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junior college Donating Member (290 posts) Send PM | Profile | Ignore Tue Dec-15-09 02:11 PM
Response to Reply #26
29. There is plenty of water to sustain agriculture in the Central Valley
including the snow pack, reservoirs and lakes of the Sierras, rain and the water table. Instead, our water is wasted via outdated production methods and is also diverted to Southern California. I know you are probably upset by deforestation for agriculture in other areas and so you want to blame the location. Don't be confused as the Central Valley is one of the best if not the best places to farm crops in the entire world.
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sasquatch Donating Member (1000+ posts) Send PM | Profile | Ignore Tue Dec-15-09 04:31 PM
Response to Reply #29
35. Then make it an agricultural area
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Melinda Donating Member (1000+ posts) Send PM | Profile | Ignore Tue Dec-15-09 01:56 PM
Response to Reply #24
27. Oh teh ignorance; it burns!1!11
Or, how the largest freshwater lake in CA was drained by the JG Boswell Corp. thus ruining CA's water supply forever:

The King of California: J. G. Boswell and the Making of a Secret American Empire

http://www.amazon.com/King-California-Boswell-Making-Am...

This meticulous narrative of the rise of the cotton magnate James G. Boswell begins in the nineteen-twenties, when his family was driven from Georgia by boll-weevil infestations and brought its plantation ways to California's San Joaquin Valley. Not to be defeated by nature again, the Boswells leveed and dammed Tulare Lake, the largest body of fresh water west of the Mississippi, to the point of extinction. In its six-hundred-square-mile basin they grew cotton, while in Los Angeles office towers they built one of the country's largest agricultural operations, swallowing small farms and multimillion-dollar subsidies with equal vigor. Arax and Wartzman strive for evenhandedness but acknowledge the costs of Big Agsuch as evaporation ponds with selenium levels so high that ducks are born with corkscrewed beaks and no eyes, and the recurrent "hundred-year floods," stubborn attempts by the old lake to reassert itself.


You're welcome.
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WriteDown Donating Member (1000+ posts) Send PM | Profile | Ignore Tue Dec-15-09 01:10 PM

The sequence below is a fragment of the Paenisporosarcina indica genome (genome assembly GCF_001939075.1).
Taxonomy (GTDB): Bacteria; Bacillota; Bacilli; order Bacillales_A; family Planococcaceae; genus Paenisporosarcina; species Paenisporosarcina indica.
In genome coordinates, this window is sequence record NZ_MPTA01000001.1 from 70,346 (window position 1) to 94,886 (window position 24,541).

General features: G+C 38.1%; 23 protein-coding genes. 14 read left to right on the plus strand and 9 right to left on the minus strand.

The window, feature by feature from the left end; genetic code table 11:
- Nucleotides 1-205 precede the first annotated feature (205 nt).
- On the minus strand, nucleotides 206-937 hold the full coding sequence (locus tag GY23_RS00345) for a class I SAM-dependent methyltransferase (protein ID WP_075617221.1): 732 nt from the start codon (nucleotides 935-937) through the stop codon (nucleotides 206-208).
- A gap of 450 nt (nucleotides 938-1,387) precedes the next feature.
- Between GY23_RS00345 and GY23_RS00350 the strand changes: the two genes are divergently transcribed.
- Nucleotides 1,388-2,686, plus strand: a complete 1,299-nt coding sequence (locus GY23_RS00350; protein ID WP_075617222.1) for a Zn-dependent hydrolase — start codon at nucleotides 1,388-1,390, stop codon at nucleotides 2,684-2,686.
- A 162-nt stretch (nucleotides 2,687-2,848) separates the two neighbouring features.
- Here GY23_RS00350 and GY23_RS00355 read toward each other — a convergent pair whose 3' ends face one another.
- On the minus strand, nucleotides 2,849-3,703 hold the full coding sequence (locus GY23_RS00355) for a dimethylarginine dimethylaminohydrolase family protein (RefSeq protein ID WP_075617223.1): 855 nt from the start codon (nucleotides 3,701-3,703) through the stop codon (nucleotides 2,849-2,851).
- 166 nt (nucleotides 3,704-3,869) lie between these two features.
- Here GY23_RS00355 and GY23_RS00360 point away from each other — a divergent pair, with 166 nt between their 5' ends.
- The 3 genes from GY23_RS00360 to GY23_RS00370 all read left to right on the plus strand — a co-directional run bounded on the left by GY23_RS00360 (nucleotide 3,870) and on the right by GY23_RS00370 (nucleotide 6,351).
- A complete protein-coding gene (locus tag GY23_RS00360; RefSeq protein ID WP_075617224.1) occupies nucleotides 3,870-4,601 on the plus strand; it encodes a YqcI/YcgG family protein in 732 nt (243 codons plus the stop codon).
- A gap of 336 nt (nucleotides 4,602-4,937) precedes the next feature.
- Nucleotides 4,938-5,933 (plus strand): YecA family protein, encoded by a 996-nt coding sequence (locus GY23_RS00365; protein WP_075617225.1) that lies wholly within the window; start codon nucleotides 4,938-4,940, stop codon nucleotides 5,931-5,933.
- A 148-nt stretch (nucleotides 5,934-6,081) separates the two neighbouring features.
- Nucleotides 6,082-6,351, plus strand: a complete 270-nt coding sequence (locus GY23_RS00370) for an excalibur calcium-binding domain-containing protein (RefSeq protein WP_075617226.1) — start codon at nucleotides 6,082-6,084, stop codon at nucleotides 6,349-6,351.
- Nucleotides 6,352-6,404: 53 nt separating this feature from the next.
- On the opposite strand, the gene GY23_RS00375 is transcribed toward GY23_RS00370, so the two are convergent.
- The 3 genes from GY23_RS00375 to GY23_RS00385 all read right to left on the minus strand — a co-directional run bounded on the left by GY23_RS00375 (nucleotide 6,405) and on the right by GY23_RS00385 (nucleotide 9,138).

Response to Reply #1
18. Time to evacuate southern California....
Your assessment is right on the money.
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sasquatch Donating Member (1000+ posts) Send PM | Profile | Ignore Tue Dec-15-09 04:28 PM
Response to Reply #18
34. Well most of it at least
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itsrobert Donating Member (1000+ posts) Send PM | Profile | Ignore Tue Dec-15-09 06:34 PM
Response to Reply #1
41. Fuckin' lizard brains, "Gee, I talk out of my ass."
The water is going to agriculture, numb nuts.
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sasquatch Donating Member (1000+ posts) Send PM | Profile | Ignore Tue Dec-15-09 10:10 PM
Response to Reply #41
45. Gee really, cause you know all of that food growing is just wasteful
Better to waste it on some coked up idiot's swimming pool in LA and on other moronic lizard brains that want it so they can grow grass in a fucking desert.
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XemaSab Donating Member (1000+ posts) Send PM | Profile | Ignore Tue Dec-15-09 07:17 PM
Response to Reply #1
42. We get about 45 inches of rain a year here
Dayton gets 39 inches. :P
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sasquatch Donating Member (1000+ posts) Send PM | Profile | Ignore Tue Dec-15-09 10:19 PM
Response to Reply #42
46. Do you live in Norcal, also our soil is already saturated with water from all the creeks and rivers
The city of Dayton in 1916 had to spend several million dollars in taxes to build gigantic levies throughout the county to prevent flooding throughout the region. Also its cooler so the water doesn't evaporate as fast.